Cyberbullying: No Online Laughing Matter

Word cloud for cyberbullying
My business was nearly ruined by a cyberbully. And that was before "cyberbullying" became trendy.

About 10 years ago, an individual began a very ugly attack on me personally and professionally out of a need to "get even" for a perceived wrong.  At the time, I didn't realize that this person had a history of "old school" bullying, stalking and harassment, but this appeared to be the first time technology was the weapon of choice.  The perpetrator used all sorts of tricks and tools to discredit me, including hijacking my business website, substituting a different, damaging site in its place, and creating new linked sites that not only attacked me for my position as an expert and coach on character and social skills, but also spread lies about my abilities and track record as a mom to my young children.

It was horrible...and didn't let up for months. I'd get the inflammatory sites taken down, just to have new ones pop up almost immediately. I lost sleep, couldn't eat, and my business suffered. I had to hire a private investigator, and, even get the FBI involved at one point because this individual harassing me happened to be a trained computer security expert.

The cyberbullying and harassment eventually ended, but the resulting damage couldn't be undone. (more…)

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Students create fake online identities to bully peers

This was the title of an article in Education Week that I stumbled upon today.  I looked at it in shock, not because I couldn't believe it was happening, but more because I had a sort of "No kidding, duh!" reaction to it.

Does it surprise you that kids are doing this? It shouldn't.  It's one of the unintended consequences of enacting laws to deal with cyber bullying and online harassment.  The kids who are doing the bullying and harassing are trying to cover up who is doing it because they want to evade laws and policies that forbid and punish this kind of behavior.

What we are seeing then, is the problem being compounded. Not only is it bad enough that students are doing the bullying -- online or off, -- now we add sneakiness and subterfuge to the list of "bad behavior."

Nearly two years ago, I called attention to the problems with isolating cyber bullying as a separate "thing" from off-line bullying, something that somehow needed a different solution.  While there are some things that make cyber bullying somewhat unique, the basic root cause of why people bully and harass online is the same as what drives off-line behavior (and, as a matter of fact, frequently online bullying LEADS to offline, in person bullying as well!)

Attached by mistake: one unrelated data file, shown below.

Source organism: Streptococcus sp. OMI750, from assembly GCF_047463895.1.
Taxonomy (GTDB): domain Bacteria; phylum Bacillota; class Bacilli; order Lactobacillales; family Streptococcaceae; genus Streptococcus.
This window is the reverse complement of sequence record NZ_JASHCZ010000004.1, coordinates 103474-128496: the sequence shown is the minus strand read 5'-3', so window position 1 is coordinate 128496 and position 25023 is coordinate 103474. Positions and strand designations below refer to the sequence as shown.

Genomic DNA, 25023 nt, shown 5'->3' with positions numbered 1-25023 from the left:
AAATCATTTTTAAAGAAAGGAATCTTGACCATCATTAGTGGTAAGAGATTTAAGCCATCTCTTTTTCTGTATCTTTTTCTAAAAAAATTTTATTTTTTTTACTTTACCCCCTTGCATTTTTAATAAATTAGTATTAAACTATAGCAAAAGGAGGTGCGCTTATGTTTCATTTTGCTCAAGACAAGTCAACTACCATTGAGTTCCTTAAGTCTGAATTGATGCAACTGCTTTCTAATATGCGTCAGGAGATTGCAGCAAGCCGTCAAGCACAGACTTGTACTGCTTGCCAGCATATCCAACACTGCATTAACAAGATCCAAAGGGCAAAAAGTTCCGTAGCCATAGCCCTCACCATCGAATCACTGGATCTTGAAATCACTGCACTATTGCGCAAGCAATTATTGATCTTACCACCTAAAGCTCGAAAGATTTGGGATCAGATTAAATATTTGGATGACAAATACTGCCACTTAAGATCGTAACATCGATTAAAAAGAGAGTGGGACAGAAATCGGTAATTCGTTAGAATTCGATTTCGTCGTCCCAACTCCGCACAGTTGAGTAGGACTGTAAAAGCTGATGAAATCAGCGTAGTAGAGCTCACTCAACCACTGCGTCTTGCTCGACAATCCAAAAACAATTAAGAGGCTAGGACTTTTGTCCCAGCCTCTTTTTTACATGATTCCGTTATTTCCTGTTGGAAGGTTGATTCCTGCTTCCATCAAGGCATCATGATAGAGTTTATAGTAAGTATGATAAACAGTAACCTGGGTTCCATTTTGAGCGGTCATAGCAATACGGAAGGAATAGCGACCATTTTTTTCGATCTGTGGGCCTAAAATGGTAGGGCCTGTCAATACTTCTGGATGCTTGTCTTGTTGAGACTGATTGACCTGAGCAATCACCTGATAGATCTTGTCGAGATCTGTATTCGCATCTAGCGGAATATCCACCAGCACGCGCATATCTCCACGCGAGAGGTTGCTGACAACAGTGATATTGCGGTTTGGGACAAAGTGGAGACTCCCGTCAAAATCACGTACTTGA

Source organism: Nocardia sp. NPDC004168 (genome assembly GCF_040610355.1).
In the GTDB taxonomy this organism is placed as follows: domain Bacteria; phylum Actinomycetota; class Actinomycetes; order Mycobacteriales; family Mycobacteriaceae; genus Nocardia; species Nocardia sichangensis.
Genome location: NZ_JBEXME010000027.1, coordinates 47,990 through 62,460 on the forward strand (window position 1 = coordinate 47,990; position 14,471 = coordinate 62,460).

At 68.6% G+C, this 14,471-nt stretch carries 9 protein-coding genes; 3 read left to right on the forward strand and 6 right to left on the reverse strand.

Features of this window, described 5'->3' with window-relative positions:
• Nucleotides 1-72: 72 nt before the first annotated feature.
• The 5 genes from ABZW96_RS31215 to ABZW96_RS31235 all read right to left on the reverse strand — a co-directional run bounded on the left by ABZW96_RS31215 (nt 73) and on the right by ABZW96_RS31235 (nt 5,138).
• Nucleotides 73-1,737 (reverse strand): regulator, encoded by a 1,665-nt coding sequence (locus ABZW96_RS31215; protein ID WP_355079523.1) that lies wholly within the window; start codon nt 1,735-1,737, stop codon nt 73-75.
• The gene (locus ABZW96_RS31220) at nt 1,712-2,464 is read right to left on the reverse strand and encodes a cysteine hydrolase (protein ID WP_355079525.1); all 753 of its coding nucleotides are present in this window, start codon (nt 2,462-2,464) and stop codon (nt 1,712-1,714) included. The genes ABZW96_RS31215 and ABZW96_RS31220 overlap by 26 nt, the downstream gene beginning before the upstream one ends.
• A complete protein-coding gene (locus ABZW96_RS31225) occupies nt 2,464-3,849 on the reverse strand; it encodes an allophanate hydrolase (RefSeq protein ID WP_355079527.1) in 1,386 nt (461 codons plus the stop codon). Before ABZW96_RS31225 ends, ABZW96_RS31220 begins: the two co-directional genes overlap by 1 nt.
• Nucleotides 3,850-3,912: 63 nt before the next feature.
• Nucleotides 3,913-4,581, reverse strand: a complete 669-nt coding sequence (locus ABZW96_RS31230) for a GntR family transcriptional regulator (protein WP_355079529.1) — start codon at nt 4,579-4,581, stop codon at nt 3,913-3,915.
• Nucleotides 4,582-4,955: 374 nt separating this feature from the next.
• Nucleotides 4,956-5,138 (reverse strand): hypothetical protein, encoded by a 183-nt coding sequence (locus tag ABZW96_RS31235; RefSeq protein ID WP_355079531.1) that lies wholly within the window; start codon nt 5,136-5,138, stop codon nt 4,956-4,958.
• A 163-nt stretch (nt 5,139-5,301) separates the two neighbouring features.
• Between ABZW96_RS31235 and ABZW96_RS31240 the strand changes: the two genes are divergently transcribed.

The people who bully lack the sensitivity, compassion and consideration that allows them to understand that treating others like this is just plain wrong.  Before you go off telling me I'm wrong, let me qualify this: I'm not saying that bullies don't know it's wrong when they bully; I'm saying they lack the basic character development that allows them to care.

Further, bullying is about power. It's about a zero-sum game that says, "Hey, in order for me to be a bigger deal, I have to make you a lesser deal."  If I write you a hurtful note on paper and stuff it in your locker, I may hurt you, but you and I are the only ones to know.  If I do it on the Internet, though, a whole "universe" can know.

Now, take the fake id action and you see that these students will use the anonymity of the Internet to do their damage without any obvious way of being held accountable for their actions. I say "obvious," because kids don't usually realize how traceable the Internet really is. I myself (and I'm not a cyber-expert by any means) was able to track down (more…)

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Worry: increasing “popularity” of bullycide?

Yesterday afternoon, when I wrote the post about Cassidy Andel, I thought we only had 30 bullying suicides that we knew of..that had been documented. This morning already it appears we have one more.  Just as it was last Spring, it's feeling like "Another Day, Another Bullying Death."

But this latest rash of deaths has me even more worried.  It appears that there are not only more of them, but they are coming in clusters. Maybe it's because we are more sensitive to the issue and it's more on the forefront of our minds, but I'm concerned we are starting to see this epidemic take on a different trend...

And that is, that the kids see these bullying suicides and think "Hey, that's an easy way out for me. No one is doing anything to help me anyway, so this is a way to make the pain stop."


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